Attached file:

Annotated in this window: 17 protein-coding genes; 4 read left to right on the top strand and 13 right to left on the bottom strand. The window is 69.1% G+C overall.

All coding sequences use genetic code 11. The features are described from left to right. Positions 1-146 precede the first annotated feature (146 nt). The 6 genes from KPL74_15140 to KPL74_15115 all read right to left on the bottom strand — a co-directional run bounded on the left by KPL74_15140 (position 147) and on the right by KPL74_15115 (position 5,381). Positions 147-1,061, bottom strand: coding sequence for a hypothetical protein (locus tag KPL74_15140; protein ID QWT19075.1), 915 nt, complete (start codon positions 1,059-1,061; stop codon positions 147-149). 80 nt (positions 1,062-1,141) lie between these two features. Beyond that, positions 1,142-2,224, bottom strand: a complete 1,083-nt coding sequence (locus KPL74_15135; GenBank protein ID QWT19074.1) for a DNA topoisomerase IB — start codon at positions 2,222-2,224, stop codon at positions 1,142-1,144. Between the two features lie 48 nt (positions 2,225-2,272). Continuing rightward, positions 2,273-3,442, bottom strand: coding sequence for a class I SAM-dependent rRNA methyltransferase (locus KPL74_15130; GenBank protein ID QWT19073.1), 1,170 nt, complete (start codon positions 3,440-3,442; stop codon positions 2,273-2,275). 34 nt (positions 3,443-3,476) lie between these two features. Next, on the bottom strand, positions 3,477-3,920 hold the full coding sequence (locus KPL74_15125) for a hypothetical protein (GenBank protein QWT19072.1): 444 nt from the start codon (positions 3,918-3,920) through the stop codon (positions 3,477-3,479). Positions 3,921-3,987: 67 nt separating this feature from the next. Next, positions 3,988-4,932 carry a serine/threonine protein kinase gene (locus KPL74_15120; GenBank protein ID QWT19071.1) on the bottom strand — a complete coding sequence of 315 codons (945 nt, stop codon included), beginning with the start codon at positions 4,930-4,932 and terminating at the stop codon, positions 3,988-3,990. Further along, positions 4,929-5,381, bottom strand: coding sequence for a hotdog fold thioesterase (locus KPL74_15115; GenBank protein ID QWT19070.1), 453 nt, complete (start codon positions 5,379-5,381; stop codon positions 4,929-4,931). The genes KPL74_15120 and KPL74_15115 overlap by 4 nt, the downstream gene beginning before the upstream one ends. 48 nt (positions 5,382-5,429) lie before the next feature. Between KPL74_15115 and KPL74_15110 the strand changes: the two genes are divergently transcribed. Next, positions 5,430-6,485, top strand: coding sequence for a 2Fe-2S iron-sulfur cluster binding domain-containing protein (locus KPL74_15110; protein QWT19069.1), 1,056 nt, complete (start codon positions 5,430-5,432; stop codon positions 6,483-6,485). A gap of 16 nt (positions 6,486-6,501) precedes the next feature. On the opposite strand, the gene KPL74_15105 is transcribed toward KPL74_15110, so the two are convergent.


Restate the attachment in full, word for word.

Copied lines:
Annotated in this window: 17 protein-coding genes; 4 read left to right on the top strand and 13 right to left on the bottom strand. The window is 69.1% G+C overall.

All coding sequences use genetic code 11. The features are described from left to right. Positions 1-146 precede the first annotated feature (146 nt). The 6 genes from KPL74_15140 to KPL74_15115 all read right to left on the bottom strand — a co-directional run bounded on the left by KPL74_15140 (position 147) and on the right by KPL74_15115 (position 5,381). Positions 147-1,061, bottom strand: coding sequence for a hypothetical protein (locus tag KPL74_15140; protein ID QWT19075.1), 915 nt, complete (start codon positions 1,059-1,061; stop codon positions 147-149). 80 nt (positions 1,062-1,141) lie between these two features. Beyond that, positions 1,142-2,224, bottom strand: a complete 1,083-nt coding sequence (locus KPL74_15135; GenBank protein ID QWT19074.1) for a DNA topoisomerase IB — start codon at positions 2,222-2,224, stop codon at positions 1,142-1,144. Between the two features lie 48 nt (positions 2,225-2,272). Continuing rightward, positions 2,273-3,442, bottom strand: coding sequence for a class I SAM-dependent rRNA methyltransferase (locus KPL74_15130; GenBank protein ID QWT19073.1), 1,170 nt, complete (start codon positions 3,440-3,442; stop codon positions 2,273-2,275). 34 nt (positions 3,443-3,476) lie between these two features. Next, on the bottom strand, positions 3,477-3,920 hold the full coding sequence (locus KPL74_15125) for a hypothetical protein (GenBank protein QWT19072.1): 444 nt from the start codon (positions 3,918-3,920) through the stop codon (positions 3,477-3,479). Positions 3,921-3,987: 67 nt separating this feature from the next. Next, positions 3,988-4,932 carry a serine/threonine protein kinase gene (locus KPL74_15120; GenBank protein ID QWT19071.1) on the bottom strand — a complete coding sequence of 315 codons (945 nt, stop codon included), beginning with the start codon at positions 4,930-4,932 and terminating at the stop codon, positions 3,988-3,990. Further along, positions 4,929-5,381, bottom strand: coding sequence for a hotdog fold thioesterase (locus KPL74_15115; GenBank protein ID QWT19070.1), 453 nt, complete (start codon positions 5,379-5,381; stop codon positions 4,929-4,931). The genes KPL74_15120 and KPL74_15115 overlap by 4 nt, the downstream gene beginning before the upstream one ends. 48 nt (positions 5,382-5,429) lie before the next feature. Between KPL74_15115 and KPL74_15110 the strand changes: the two genes are divergently transcribed. Next, positions 5,430-6,485, top strand: coding sequence for a 2Fe-2S iron-sulfur cluster binding domain-containing protein (locus KPL74_15110; protein QWT19069.1), 1,056 nt, complete (start codon positions 5,430-5,432; stop codon positions 6,483-6,485). A gap of 16 nt (positions 6,486-6,501) precedes the next feature. On the opposite strand, the gene KPL74_15105 is transcribed toward KPL74_15110, so the two are convergent.